How Prospective Army Rangers Can Trim Their 5-Mile Run Times

A paratrooper with the 2nd Battalion, 501st Parachute Infantry Regiment, 82nd Airborne Division. encourages his battle buddy to complete a 5-mile run during the Ranger Physical Assessment Test on Fort Bragg, N.C.
A paratrooper with the 2nd Battalion, 501st Parachute Infantry Regiment, 82nd Airborne Division. encourages his battle buddy to complete a 5-mile run during the Ranger Physical Assessment Test on Fort Bragg, N.C., May 1, 2017. (Spc. L'Erin Wynn/U.S. Army photo)

Historically, the Army Rangers have utilized a longer-than-average timed run for their assessment test into Army Ranger School and the Ranger Battalions/Regiments screening program, the Ranger Assessment and Selection Program (RASP). This five-mile timed run is the longest assessment tool in the U.S. military to enter these special training programs. They require excelling in running and rucking, as the miles each week in training accumulated are high.

You will see running, rucking and high-repetition calisthenics while preparing for Ranger School through the Ranger Fitness Test. Candidates must pass these minimum physical requirements, which include the Ranger Fitness Test (41 T push-ups in two minutes, 2:35 plank, five-mile run in 40 minutes or less, and six pull-ups), water survival assessment and a 12-mile ruck with a 35-pound rucksack and weapon in under three hours (Army Ranger Regiment Recruiting page).

Here is a question from a soldier preparing for this course and wants to improve his time on the five-mile run:

Stew, for the 5-mile run under 40 minutes, I can run it in 39 minutes. Should my next focus be goal pace repeats for 800-meter increments if I'm trying to get it down to a 35-minute 5-mile? Thanks, Nick

Just so you know, there are discussions about changes to the Ranger Fitness Test, with the new Ranger Fitness Assessment (RPA) 2.0 to reflect many tactical fitness changes within the military services, especially within the special operations communities. The assessment testing started in late 2023 and will likely continue throughout 2024. Whether this new assessment will be implemented is to be determined.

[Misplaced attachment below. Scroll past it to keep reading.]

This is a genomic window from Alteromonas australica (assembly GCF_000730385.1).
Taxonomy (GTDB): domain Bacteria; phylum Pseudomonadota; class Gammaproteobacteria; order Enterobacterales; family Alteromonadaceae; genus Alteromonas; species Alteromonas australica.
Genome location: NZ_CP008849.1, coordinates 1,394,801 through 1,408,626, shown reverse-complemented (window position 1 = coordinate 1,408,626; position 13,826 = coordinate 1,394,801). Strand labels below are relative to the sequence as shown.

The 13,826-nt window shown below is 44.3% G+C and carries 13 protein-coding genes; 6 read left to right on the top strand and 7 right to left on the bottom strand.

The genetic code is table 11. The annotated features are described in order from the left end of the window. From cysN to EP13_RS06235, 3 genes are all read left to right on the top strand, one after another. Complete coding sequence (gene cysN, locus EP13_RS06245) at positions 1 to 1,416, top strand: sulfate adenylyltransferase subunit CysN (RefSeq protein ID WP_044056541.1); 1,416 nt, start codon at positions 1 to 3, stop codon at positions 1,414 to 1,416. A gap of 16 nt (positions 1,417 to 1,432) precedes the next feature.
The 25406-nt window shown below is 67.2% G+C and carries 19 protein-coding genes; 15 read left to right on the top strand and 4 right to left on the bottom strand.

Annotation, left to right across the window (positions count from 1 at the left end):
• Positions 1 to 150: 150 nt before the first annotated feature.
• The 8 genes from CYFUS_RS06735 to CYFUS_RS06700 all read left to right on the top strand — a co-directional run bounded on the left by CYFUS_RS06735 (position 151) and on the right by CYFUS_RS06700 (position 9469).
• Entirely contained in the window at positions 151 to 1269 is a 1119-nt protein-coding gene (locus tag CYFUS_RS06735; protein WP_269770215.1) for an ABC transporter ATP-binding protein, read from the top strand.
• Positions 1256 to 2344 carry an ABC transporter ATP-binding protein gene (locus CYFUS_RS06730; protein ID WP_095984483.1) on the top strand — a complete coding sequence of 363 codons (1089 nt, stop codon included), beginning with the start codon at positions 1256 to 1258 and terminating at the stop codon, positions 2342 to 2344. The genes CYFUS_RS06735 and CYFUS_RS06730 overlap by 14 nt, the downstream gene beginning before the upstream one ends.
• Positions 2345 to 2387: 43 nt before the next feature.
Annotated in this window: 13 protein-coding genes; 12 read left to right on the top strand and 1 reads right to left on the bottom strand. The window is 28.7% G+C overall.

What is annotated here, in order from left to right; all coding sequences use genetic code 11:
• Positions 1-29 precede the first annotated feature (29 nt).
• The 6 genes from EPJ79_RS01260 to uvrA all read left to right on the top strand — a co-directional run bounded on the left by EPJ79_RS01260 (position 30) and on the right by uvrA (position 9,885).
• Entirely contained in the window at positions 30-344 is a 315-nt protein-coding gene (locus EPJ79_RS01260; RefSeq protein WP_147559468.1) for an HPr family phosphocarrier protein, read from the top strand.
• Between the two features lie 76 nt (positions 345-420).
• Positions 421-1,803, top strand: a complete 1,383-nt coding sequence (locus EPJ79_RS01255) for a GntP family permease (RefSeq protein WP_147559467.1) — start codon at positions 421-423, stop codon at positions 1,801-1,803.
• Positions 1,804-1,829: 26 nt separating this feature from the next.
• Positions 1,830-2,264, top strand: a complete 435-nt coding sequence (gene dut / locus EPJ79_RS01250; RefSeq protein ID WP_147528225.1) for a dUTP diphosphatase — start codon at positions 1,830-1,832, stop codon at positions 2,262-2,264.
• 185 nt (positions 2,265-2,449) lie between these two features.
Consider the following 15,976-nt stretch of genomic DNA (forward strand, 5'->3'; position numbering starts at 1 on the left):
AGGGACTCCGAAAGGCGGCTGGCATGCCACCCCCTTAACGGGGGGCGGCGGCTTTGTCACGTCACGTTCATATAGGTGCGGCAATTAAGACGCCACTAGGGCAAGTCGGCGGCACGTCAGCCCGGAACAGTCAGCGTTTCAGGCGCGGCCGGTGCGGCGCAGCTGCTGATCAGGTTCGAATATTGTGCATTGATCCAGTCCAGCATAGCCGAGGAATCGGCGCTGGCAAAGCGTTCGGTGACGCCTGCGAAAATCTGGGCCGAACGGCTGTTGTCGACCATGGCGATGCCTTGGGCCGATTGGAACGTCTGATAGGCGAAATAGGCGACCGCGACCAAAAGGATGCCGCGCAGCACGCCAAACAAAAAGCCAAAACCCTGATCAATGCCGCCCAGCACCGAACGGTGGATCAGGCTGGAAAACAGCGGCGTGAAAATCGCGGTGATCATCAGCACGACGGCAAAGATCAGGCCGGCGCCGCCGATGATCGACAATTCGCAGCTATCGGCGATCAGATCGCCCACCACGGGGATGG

The new RPA 2.0 looks like this:

  • One-mile run
  • Six chin-ups
  • 100-meter kettlebell carry (fast)
  • 100-meter individual movement techniques, or IMT: Three- to five-second sprint, drop to prone position for 100 meters
  • 100-meter SKEDCO drag (185 pounds)
  • Two-mile run

Measured by total time: _________ *under 27 minutes

But for now, my recommendation is to train to do both. Though it is a different testing model, the running and the pull-ups are similar, and the training after the test will still require many miles of running and rucking. Being able to do five-mile timed runs is still wise to have as a base of your training. The added load-bearing skills will require some specific additional training in the calisthenics and cardio portions of the current test. The water assessment and the ruck are still part of the new assessment.

I advise doing two things: Work on your goal pace of seven-minute miles and do some Zone 2 cardio base training with easy running and rucking. One will help your speed and pace, and the other will help get you over the hump of longer-distance running and rucking ability. Try this:

Monday, Wednesday, Friday: Add in goal-pace running at a six- to seven-minute mile pace for such distances as 400 meters, 800 meters and a mile. Working on these repeat sets for 8-12 400-meter runs, 5-6 800-meter runs, and 4-5 one-mile runs at goal pace through the week will help your muscles remember the pace you need to hit your mark of a 35-minute, five-mile run.

Tuesday, Thursday, weekend day: Make these run and/or rucking workouts (or nonimpact cardio workouts focus on a heart-rate zone (Zone 2). This is a moderately leisurely pace, also known as "conversational pace," but the research shows it is a valuable training tool to build your aerobic ability. Some call this level of work building the aerobic engine. However, if you are not used to running this much in a week with the above pacing work, limit these miles or pacing miles. Replace them with a nonimpact version, with one mile of running or rucking missed equaling 10 minutes of nonimpact cardio, such as biking, rowing, the elliptical machine, stair stepper and swimming.

If replacing any running on a pacing day, increase the intensity of those nonimpact cardio events by doing intervals, such as Tabata (20-second sprint/10 seconds easy) or fast/slow (one minute fast/one minute slow). If replacing Zone 2 running or rucking, do a moderate intensity bike or other nonimpact cardio at about 50% of your maximum heart rate.

Stew Smith is a former Navy SEAL and fitness author certified as a Strength and Conditioning Specialist (CSCS) with the National Strength and Conditioning Association. Visit his Fitness eBook store if you're looking to start a workout program to create a healthy lifestyle. Send your fitness questions to

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